In a letter to the editor in response, Michael Goggin, vice president of consultant Grid Strategies, was likewise identified as “an elected member” of NERC’s Planning Committee.
NERC’s revised policy states: “Unless authorized by an appropriate NERC officer, individuals participating in NERC activities are not authorized to speak on behalf of NERC or to indicate their views represent the views of NERC, and should provide such a disclaimer if identifying themselves as a participant in a NERC activity to the press, at speaking engagements or through other public communications.”
“We understand that people want to be involved and work in the arena of advocacy,” Berardesco said. “But NERC has to have the ability to control the message on behalf of NERC.”
“If you are doing an op-ed … best not to reference NERC at all because it’s confusing,” Chairman Roy Thilly added.
Trustees’ Pay Unchanged
Trustee DeFontes told the board’s Corporate Governance and Human Resources Committee that NERC will not be changing the trustees’ salaries, which were last increased in August 2018. The board agreed then to increase the annual retainer by $15,000 to $127,500 in three $5,000 steps between 2019 and Jan. 1, 2021. The board chair’s retainer is being raised to $175,000 in three steps over the same time period. Committee chairs receive an additional $10,000 and vice chairs are paid $5,000 annually.
The ERO expects to end the current fiscal year about $3 million (1.5%) over budget, largely because of SERC Reliability’s expansion into Florida, NERC Controller Andy Sharp told the board’s Finance & Audit Committee on Wednesday.
SERC is projected to run $5.1 million over budget because of its absorption of the Florida Reliability Coordinating Council, which expects to run $1.6 million below budget, a net increase of $3.5 million.
NERC and the remaining REs are expected to be at or near budget for the year, Sharp said.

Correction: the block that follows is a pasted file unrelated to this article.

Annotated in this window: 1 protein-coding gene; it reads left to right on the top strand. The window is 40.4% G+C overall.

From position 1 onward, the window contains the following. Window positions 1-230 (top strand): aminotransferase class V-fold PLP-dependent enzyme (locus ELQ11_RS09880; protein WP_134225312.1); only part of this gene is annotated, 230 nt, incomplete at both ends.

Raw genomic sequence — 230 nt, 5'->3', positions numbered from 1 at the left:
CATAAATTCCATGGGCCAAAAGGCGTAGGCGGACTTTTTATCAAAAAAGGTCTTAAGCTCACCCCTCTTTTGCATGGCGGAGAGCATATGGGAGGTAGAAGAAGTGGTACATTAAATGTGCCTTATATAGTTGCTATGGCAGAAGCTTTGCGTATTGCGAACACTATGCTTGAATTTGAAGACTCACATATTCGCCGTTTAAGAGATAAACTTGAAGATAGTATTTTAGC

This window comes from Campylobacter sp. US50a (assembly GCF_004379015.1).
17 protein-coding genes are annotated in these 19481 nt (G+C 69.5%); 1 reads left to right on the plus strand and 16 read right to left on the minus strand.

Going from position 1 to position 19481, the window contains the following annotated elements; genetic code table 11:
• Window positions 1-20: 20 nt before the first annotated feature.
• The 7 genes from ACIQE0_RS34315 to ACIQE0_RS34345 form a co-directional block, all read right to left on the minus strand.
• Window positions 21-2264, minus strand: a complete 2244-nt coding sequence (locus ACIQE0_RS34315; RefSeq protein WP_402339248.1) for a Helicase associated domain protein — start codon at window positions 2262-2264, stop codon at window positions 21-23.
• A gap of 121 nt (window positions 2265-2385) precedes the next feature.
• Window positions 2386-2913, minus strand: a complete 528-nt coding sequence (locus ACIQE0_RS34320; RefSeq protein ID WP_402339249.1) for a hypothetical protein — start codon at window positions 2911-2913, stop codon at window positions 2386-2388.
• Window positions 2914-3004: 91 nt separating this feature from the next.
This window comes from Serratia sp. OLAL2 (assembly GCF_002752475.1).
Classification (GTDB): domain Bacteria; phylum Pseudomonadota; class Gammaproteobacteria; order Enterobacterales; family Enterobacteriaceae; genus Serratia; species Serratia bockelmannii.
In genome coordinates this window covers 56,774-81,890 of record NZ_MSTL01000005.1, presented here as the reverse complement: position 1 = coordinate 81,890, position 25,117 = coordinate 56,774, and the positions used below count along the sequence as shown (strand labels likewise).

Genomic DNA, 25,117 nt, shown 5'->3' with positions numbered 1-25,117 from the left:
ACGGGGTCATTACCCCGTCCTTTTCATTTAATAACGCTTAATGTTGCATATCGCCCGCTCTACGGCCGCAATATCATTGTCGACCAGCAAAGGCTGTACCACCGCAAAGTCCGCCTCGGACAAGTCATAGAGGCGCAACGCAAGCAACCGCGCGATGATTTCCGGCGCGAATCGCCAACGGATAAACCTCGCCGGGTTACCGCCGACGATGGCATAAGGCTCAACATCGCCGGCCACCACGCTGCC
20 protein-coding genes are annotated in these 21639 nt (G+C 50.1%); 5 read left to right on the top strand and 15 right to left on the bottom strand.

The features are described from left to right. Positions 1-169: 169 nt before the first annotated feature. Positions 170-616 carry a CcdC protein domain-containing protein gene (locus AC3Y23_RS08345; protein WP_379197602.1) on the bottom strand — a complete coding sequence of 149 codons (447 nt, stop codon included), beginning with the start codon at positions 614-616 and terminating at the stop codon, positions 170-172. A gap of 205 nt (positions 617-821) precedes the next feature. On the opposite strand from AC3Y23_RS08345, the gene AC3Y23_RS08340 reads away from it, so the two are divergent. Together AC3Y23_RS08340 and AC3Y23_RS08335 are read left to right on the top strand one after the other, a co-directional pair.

Through March 31, the “ERO Enterprise” was $2.9M (5.9%) under budget for expenses and capital spending.
Chief Financial and Administrative Officer Scott Jones gave the committee a preview of the proposed 2020 budget, which anticipates a 3.8% increase after a 9.5% increase in 2019.
The projected assessment for 2020 is $72 million (+4.5%) from 2019, which was itself up 9.5% from 2018.
Costs for the E-ISAC are growing 13.3% while the rest of NERC will be flat to lower, Jones said.
Jones said “inflationary pressures on pay,” especially for technical roles, have forced NERC to boost its annual salary increases to 3.5% from a historical 3%.
Jones said NERC has had to become “more flexible” on pay ranges because of the competition for talent. “We’ve had a history of being very rigid on the pay side. When we budget something … we sort of box ourselves in a little bit for that particular role,” he said. “When we find good people, especially on the ISAC side, we want to negotiate hard and fair, but we also want to make sure we get good people.”
First drafts of the budget are expected to be posted about May 17, with comments due June 28. The final draft will be posted July 15, with comments due July 31.
The meetings included several personnel matters:
- CEO Jim Robb announced the appointment by the board of new vice presidents Mechelle Thomas, chief compliance officer, and Howard Gugel, head of standards and engineering.
Nominating Committee Chair George Hawkins announced that the committee agreed to renominate Thilly and Trustee Suzanne Keenan to new terms and has hired executive search firm Leadership Lyceum to seek a new candidate to replace Janice Case, who will end her final term in February 2020. The trustees will review candidates at their next quarterly meeting in August. (The board increased to 12 members with the election in February of Colleen Sidford, representing Canada. It will drop back to 11 in February 2020 following the departure of Case and Frederick W. Gorbet.)
The trustees also approved the following committee appointments:
- Critical Infrastructure Protection Committee: John Greaves, Georgia Power, replaces Brian Harrell, formerly of Duke Energy as SERC’s representative. Doug Currie, Hydro One, replaces Francis Bradley of the Canadian Electricity Association as the CEA representative.
- Reliability Issues Steering Committee: Woody Rickerson, ERCOT, replaces Dave Osburn, Oklahoma Municipal Power Authority, for a term ending Jan. 31, 2020.
- Compliance and Certification Committee: Appointed Nicole Mosher, Nova Scotia Power, representing the Northeast Power Coordinating Council. Reappointed Gregory Campoli, NYISO, representing ISOs/RTOs; Ted Hobson, JEA, representing FRCC until its dissolution; Jim Stanton, SOS International, representing Small End-Use Electricity Generators.
- Planning Committee: Appointed Richard Kowalski, ISO-NE, as an ISO/RTO representative for the remainder of the 2018-2020 term. Kowalski will fill a vacancy resulting from the passing of Dana Walters of NYISO.
— Rich Heidorn Jr.